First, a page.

I’ve been mired in boxes of books, tools, supplies, and household paraphernalia as we seek a more manageable shape of life. The thrift stores have welcomed us with open arms. But now it’s time to return to more public matters, even as our country grieves once again at the senseless carnage that has engulfed the citizens of El Paso, Dayton, and many other places in our country. Out of an ongoing effort to struggle with the religious roots of our inability to walk the path of reconciliation, I share this reflection. It’s a theological rumination, but I invite everyone to reflect with me from their own angle of vision.
Many Christians claim that the Bible is “the Word of God.” It is not. As attested to by John’s Gospel, Jesus Christ is the Word of God (John 1: 1-5, 14). The main problem with saying that the Bible is “the Word of God” is that we are soon led to a literalism that gives every word, sentence, and passage equal value. This leads to a legalism and fundamentalism that casts aside the spirited relationships of love, mutual persuasion, humility, and service characteristic of Jesus’s message and ministry. In the church battles over human sexuality the words of the Bible become legal clubs for attacks on others and defenses of our positions. Every time we make statements in worship, writing, or speech, that assume the Bible is the Word of God, we further encase ourselves in this literalistic legalism and fundamentalism.
The concept of “the Word of God” is firmly embedded in churches shaped by the Reformation of the sixteenth century. The more Protestants rejected the Papacy and the Roman Church as the proper interpreter of divine truth, the more they appealed to Scripture. The more they appealed to “scripture alone,” the more they fed the literalism we suffer today. Yet Jean Calvin, at the fountainhead of the major strand of the Reformation informing American Protestantism, held firmly to the position that it is Jesus Christ who is “the Word of God” (Institutes of the Christian Religion, Book 1, Ch. 13, section 6). As Methodists and other Christians appeal to the Bible in their struggle over the proper forms of human sexuality and activity, reclaiming this simple truth becomes crucial.
What then, does it mean, that Jesus Christ, not the Bible, is “the Word of God”? First, it is important to remember that the Bible itself is a collection of books written between about the tenth century before Jesus to around seventy years after his death. Other writings, such as the Didache and Shepherd of Hermas contended for canonical status well into the third century AD, when the basic collection of canonical writings took shape. Even today, Catholics and Protestants are divided over which books constitute “the Bible.” These books themselves do not claim to be “the Word of God,” since they all were written before even the basic shape of the Bible was established by the churches formed by these scriptures.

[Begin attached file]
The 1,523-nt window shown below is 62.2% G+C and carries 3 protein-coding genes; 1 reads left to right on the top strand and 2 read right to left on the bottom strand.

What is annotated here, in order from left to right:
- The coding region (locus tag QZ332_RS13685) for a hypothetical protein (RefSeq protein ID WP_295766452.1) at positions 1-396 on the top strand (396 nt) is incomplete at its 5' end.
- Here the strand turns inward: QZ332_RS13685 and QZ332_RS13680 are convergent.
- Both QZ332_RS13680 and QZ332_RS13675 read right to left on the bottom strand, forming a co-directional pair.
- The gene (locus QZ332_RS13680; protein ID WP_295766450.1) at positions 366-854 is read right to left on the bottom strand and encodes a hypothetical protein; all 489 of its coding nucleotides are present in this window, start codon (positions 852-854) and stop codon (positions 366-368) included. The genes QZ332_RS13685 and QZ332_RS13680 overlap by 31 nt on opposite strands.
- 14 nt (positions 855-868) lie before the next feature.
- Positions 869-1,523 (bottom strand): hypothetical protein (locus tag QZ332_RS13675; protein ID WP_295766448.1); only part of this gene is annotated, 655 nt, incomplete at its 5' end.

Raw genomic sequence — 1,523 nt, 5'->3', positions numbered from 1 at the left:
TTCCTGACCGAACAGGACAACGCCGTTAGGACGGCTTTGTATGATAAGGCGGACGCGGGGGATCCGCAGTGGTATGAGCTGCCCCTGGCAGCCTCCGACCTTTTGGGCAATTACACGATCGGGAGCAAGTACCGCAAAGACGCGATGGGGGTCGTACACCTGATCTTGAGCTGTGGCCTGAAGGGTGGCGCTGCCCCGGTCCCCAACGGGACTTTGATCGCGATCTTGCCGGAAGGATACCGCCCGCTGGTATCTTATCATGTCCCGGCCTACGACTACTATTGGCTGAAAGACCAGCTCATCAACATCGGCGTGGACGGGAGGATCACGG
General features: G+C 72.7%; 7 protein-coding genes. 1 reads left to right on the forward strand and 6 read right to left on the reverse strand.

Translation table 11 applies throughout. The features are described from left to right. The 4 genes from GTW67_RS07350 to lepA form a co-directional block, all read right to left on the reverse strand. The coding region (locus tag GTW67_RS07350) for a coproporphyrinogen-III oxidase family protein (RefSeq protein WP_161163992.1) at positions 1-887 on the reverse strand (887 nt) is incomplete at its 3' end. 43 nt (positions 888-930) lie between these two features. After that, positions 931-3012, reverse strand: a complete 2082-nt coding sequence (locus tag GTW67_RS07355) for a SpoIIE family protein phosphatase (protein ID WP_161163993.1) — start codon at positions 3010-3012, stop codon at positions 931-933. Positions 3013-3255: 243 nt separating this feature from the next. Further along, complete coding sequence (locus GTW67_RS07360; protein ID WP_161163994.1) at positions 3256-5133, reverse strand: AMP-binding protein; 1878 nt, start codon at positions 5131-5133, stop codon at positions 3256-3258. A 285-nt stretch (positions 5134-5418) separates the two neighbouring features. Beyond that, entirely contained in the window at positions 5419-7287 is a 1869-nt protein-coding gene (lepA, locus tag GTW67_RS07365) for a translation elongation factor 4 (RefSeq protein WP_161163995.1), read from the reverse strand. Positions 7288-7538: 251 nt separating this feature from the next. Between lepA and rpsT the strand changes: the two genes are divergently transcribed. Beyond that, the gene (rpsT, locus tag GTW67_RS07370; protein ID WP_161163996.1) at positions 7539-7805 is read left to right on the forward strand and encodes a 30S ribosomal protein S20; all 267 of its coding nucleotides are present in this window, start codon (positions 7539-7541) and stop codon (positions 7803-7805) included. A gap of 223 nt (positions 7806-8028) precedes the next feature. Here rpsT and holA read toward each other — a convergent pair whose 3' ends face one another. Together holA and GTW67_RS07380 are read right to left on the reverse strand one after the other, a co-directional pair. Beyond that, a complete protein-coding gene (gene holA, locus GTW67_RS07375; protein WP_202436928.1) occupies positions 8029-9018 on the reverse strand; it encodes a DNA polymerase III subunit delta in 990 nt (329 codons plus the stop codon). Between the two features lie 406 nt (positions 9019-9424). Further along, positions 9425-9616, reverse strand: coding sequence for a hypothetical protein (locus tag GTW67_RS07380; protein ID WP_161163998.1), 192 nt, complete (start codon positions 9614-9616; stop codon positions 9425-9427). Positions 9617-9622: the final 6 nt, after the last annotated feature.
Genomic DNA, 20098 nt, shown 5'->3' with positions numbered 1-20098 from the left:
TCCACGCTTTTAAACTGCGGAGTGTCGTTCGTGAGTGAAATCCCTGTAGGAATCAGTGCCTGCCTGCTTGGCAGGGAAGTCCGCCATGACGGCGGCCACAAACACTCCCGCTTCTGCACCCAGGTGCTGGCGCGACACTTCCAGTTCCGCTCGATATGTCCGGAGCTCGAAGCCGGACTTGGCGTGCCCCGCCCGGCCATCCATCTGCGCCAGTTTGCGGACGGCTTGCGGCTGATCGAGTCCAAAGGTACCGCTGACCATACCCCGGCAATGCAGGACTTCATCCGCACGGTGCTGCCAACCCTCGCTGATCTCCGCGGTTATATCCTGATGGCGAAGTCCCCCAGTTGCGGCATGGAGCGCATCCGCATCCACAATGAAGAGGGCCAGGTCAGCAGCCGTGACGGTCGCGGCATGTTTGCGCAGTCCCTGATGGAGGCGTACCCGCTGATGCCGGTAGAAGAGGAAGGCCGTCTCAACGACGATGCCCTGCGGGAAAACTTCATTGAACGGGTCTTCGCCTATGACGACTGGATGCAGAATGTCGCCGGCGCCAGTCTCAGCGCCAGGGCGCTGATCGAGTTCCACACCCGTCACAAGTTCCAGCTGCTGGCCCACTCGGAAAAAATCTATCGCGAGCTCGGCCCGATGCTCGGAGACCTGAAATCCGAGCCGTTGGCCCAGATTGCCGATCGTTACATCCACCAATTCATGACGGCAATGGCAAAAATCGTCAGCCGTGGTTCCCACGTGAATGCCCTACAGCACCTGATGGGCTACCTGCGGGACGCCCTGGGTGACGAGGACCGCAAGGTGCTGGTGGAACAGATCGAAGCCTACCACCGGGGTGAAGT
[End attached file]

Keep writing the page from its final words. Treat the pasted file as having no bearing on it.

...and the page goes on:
The concept of “the Word of God” does, however, shape the Scriptures. God creates by a “Word” in Genesis 1. The prophets frequently speak of hearing and proclaiming “the Word of YHWH (“the Lord”) as they receive their calling and prophecies. It is in the Johannine writings that this creative and prophetic Word is seen to become incarnate in Jesus of Nazareth. The “Word of God” is the dynamic life, death, and resurrection of Jesus as the Christ. It is this reality, known through the Holy Spirit informing the church, that God’s “Word” is present.
What we have in the Biblical writings, from a Christian perspective, is a series of documents in which people give witness to the work of God in their history. The Scriptures lay out the faith and history of the people among whom Jesus lived, ministered, taught, died and was known in resurrection by his followers. They speak out of deep inspiration and ecstatic experience, but their words only point to the mystery of God’s work that Christians see in the life, death, and resurrection of Jesus as the Christ. They are not the work and word of God themselves.
Christian preachers and witnesses hope that their words will open up this saving work of God to others, but neither their words nor those of the Scriptures are “the Word of God” themselves. The reading of Scripture can draw us into a greater experience and understanding of this incarnate Word, but Scripture itself is not this Word. Moreover, the capacity of these words to draw us into God’s revelation depends on the Holy Spirit that continually seeks to guide the church assembly in its work of discernment. Reading the words does not automatically open us up to “the Word” that is Christ. That is the work of the Spirit guiding the community of listeners.
In moving from the view that the Bible is the “Word of God” to one that holds that Christ is the “Word of God,” we move to opening ourselves up to this deeply personal, mysterious, and self-transcending reality of a life, a living presence, that is transforming us toward the love, goodness, and beauty of the Creator of All. It is in the Spirit of this reconciling work that we are to approach the vexing ethical and spiritual challenges of our world.